is a complete disaster. Take a look at this one. This is the pull over the head, strapless
Bullet Bra and it’s under wired. The under wiring is very soft. You can’t even feel it
really. I think what actually is in there is spiral steel boning, like you put in shape
wear. It’s very, very pliable, so it wouldn’t really hold very much. And of course if you
can actually stretch this over your head, then you’re not going to get the support from
the band at all. So that is my strapless Bullet Bra. This is a variation on the more traditional
style. This is the four piece cup. Our soft cups are made from two pieces and this is
made from four pieces and it has the circle stitching, which all Bullet Bras have, to
give the shape. This is actually a whirlpool, which means
you have a circle stitch, which means it’s circles going round and round and round like
single circles. Whereas a spiral is actually stitched as a spiral all the way to the edges.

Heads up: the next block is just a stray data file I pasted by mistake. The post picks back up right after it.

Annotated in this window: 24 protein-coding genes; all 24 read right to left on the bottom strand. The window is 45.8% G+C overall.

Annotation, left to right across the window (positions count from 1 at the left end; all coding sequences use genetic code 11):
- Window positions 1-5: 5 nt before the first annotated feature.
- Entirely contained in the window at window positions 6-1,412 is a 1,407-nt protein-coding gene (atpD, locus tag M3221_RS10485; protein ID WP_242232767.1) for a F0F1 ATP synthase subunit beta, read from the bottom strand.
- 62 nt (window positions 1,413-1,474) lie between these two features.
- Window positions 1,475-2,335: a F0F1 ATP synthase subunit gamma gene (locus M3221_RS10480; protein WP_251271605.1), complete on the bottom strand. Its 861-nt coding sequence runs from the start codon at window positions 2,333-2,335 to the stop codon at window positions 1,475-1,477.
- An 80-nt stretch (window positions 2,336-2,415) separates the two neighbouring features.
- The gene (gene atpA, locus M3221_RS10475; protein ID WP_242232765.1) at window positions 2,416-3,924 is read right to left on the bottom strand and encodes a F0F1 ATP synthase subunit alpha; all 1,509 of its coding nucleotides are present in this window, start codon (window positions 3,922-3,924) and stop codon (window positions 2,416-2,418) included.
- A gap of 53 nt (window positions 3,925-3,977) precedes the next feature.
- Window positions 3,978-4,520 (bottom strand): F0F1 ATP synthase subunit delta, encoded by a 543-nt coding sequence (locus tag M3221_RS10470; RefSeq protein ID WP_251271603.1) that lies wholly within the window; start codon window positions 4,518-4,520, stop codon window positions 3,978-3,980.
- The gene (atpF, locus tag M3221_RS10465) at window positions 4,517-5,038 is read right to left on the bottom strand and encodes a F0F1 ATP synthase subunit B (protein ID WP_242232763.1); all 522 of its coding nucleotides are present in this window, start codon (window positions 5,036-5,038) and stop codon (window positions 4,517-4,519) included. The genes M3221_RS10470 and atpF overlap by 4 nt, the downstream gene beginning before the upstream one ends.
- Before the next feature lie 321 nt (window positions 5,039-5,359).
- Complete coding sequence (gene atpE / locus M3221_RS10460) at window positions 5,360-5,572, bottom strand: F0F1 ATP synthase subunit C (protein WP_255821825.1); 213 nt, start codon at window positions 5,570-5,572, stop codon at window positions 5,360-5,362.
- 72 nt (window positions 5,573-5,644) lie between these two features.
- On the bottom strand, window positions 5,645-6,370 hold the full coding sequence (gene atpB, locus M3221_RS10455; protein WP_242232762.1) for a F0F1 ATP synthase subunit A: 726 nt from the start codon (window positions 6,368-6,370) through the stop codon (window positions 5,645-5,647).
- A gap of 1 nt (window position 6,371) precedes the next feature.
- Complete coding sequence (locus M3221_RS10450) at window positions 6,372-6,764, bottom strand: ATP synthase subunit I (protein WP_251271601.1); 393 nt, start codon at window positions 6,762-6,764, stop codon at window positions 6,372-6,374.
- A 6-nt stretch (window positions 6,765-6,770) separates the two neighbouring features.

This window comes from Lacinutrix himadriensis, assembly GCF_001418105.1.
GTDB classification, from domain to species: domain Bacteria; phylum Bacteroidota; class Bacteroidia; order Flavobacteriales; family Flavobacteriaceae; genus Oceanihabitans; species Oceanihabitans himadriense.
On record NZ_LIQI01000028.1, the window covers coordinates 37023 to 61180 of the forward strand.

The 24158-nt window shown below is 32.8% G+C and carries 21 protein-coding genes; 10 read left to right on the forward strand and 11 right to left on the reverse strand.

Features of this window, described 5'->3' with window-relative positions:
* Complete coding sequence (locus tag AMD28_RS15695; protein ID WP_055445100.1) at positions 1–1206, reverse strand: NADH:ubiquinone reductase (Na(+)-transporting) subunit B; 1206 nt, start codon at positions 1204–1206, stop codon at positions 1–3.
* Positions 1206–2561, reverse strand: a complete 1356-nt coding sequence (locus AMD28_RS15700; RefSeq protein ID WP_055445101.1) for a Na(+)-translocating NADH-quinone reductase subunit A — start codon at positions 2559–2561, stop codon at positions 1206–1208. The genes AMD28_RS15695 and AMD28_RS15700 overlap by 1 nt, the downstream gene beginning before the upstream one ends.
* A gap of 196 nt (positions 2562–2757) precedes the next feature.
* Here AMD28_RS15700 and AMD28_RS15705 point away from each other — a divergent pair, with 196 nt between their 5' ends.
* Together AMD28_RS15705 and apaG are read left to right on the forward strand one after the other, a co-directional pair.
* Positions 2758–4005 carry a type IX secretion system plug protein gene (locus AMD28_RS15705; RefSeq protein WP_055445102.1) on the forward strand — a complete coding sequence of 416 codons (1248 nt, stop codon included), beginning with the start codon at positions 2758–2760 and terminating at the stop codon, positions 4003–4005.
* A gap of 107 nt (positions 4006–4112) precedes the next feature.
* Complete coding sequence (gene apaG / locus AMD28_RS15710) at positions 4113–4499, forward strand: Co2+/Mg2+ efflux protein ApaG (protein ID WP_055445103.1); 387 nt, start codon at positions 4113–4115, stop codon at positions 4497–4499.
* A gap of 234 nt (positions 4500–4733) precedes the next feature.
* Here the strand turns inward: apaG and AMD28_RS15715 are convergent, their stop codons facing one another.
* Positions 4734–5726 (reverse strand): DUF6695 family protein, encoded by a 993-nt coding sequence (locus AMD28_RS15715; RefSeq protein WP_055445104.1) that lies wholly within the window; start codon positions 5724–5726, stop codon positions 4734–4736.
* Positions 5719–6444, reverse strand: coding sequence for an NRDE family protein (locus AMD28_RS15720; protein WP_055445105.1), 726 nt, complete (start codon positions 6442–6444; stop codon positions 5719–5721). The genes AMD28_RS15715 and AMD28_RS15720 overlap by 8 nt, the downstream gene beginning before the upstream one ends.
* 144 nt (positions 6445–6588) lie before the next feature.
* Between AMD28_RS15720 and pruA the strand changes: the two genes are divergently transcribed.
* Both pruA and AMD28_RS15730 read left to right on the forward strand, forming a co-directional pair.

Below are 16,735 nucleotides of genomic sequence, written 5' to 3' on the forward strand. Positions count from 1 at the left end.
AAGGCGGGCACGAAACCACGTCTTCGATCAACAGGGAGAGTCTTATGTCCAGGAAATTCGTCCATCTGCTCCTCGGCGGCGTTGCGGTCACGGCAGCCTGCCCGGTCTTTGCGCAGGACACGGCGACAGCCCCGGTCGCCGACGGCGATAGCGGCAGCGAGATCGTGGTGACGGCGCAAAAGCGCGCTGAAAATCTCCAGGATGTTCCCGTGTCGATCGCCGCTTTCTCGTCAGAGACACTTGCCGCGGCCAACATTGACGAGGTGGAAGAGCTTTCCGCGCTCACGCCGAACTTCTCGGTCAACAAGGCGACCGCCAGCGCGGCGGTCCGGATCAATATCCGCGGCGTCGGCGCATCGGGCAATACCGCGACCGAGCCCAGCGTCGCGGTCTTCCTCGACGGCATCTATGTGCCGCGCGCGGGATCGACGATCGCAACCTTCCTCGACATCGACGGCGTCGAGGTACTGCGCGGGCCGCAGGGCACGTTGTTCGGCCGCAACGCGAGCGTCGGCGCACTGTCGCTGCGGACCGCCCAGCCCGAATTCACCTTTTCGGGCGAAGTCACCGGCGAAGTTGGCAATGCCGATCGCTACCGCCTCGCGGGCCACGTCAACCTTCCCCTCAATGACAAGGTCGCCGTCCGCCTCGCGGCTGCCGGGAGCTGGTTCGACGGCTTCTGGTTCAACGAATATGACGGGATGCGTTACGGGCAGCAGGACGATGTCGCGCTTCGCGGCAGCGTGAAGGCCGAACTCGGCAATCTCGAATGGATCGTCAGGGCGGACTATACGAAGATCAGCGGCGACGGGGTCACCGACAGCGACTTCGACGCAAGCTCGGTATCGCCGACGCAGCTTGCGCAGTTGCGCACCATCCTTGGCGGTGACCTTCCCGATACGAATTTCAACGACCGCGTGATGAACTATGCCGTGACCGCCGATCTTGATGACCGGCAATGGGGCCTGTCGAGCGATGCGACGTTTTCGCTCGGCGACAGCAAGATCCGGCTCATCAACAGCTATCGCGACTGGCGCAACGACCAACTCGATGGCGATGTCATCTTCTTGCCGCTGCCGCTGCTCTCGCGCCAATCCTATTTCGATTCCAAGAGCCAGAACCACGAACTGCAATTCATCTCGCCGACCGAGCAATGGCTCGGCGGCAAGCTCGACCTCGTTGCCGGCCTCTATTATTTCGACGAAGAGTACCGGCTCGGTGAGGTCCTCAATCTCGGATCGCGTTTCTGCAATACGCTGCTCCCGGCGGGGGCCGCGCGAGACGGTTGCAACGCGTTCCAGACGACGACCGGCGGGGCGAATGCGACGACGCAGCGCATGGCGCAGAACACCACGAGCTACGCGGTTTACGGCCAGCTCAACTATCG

And in the ’50s there would have been machines to do this and of course, all the machines
have become lost over the years. And now our Bullet Bras are actually sewn by hand. But
previously, you’d have a machine set up to do the spiral stitching. Now this I just discovered
this morning and this is a really interesting piece and this is a breastfeeding Bullet Bra. As you can see here, you can unhook the top
to breastfeed and that’s amazing. We have been asked about breastfeeding bras before,
but we’re a niche market already and it’s hard enough to make bras as it is and sell
enough, with the minimums than to go into a very, very small area. I do remember many
years ago the Agent Provocateur actually did a postpartum range for breastfeeding mothers
and they did a breastfeeding bra. Also, Dita Von Teese did a breastfeeding range and postpartum
range and neither of them are still going. So if they can’t make it work, then it really
wouldn’t be viable for us, I’m afraid. This is one of my favorites, this is an underwired
version of the Bullet Bra, which is similar to… we have done a bra like this in the
past and we do actually have one coming up for Christmas in green and black lace, which
is quite exciting. But at the moment, we do have our Bizarre Bra, which features underwire
and the circle stitching. So that’s kind of a more modern take on the traditional soft
cup Bullet Bra. And finally, I have the long line bra. This one here, which again is quite